The problems at the southern border of the United States are complex. Since they involve life and death we ought to look beyond the economic impact of our policies, actions, motives, and thinking. The fact that much of the rhetoric surrounding the influx of children across our borders revolves around money is an indictment of the United States, and the professing church within the United States. Could it be that Christians who desire God’s mercy when applying the law of God to their own lives forget God’s mercy when insisting on applying immigration law to the lives of others? Which violation of which law deserves the greater punishment?
Frances Robles of the New York Times, in a July 9, 2014 article writes, “ ‘The first thing we can think of is to send our children to the United States,’ said a mother of two in La Pradera [Honduras], who declined to give her name because she feared gang reprisals. ‘That’s the idea, to leave.’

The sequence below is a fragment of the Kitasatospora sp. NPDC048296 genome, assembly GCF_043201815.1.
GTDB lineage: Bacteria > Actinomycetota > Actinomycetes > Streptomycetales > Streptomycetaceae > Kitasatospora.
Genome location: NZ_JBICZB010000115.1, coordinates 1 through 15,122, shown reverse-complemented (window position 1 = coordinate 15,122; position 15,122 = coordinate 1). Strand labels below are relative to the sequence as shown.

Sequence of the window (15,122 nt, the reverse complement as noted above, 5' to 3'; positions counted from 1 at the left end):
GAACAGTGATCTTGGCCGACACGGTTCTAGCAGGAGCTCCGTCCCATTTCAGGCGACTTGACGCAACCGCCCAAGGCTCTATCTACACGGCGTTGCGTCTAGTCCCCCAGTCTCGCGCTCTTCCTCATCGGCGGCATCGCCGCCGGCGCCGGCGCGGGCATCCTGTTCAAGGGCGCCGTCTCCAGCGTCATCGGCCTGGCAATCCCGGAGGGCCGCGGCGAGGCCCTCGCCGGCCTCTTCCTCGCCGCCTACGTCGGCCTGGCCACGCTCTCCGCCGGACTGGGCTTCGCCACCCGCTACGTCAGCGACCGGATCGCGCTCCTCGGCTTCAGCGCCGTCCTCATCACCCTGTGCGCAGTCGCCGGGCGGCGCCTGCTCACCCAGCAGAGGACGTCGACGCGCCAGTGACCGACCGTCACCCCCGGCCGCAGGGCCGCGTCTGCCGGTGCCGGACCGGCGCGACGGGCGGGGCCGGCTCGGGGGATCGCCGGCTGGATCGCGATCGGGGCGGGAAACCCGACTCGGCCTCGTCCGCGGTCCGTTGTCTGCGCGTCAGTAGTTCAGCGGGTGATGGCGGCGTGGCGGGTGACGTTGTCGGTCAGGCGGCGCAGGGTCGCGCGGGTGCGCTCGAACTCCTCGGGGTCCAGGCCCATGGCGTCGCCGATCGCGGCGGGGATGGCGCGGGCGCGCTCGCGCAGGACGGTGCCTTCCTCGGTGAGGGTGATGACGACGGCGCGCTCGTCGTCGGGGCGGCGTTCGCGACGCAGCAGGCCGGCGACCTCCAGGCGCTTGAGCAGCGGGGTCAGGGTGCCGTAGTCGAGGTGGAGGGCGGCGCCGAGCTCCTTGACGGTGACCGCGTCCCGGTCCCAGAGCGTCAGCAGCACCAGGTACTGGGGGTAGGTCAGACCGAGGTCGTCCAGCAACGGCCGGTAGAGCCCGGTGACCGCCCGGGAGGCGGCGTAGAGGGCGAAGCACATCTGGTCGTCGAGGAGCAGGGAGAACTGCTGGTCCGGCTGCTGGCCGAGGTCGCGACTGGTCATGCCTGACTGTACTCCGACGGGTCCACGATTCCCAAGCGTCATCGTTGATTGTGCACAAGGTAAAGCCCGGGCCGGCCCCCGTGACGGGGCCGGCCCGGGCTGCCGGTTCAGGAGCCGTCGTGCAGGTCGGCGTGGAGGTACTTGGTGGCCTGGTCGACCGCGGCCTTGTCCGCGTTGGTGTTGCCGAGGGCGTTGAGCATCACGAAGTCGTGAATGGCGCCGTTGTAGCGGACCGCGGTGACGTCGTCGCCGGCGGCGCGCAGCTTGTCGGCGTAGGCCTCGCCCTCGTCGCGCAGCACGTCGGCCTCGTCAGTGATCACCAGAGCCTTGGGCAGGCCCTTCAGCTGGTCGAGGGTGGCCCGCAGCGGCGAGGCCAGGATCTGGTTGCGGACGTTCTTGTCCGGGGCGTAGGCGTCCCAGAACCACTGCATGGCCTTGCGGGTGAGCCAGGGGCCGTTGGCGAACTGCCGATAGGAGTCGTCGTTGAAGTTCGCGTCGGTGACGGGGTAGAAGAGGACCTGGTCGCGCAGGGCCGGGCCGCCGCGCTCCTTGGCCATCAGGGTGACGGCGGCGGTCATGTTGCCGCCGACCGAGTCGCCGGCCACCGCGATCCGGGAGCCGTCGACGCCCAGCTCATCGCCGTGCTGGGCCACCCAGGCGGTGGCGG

“Honduran children are increasingly on the front lines of gang violence. In June, 32 children were murdered in Honduras, bringing the number of youths under 18 killed since January of last year to 409, according to data compiled by Covenant House, a youth shelter in Tegucigalpa, the capital.”
As the US Conference of Catholic Bishops has pointed out, children from Honduras do not represent a crisis of illegal immigrants, they represent a refugee crisis – and yet the United States Government, state governments and, it appears, much of the professing church, fails to acknowledge that many of these children are, in fact, refugees from war-torn areas – gang wars are just as lethal as other wars, just ask parents in our inner cities, just ask parents in Honduras.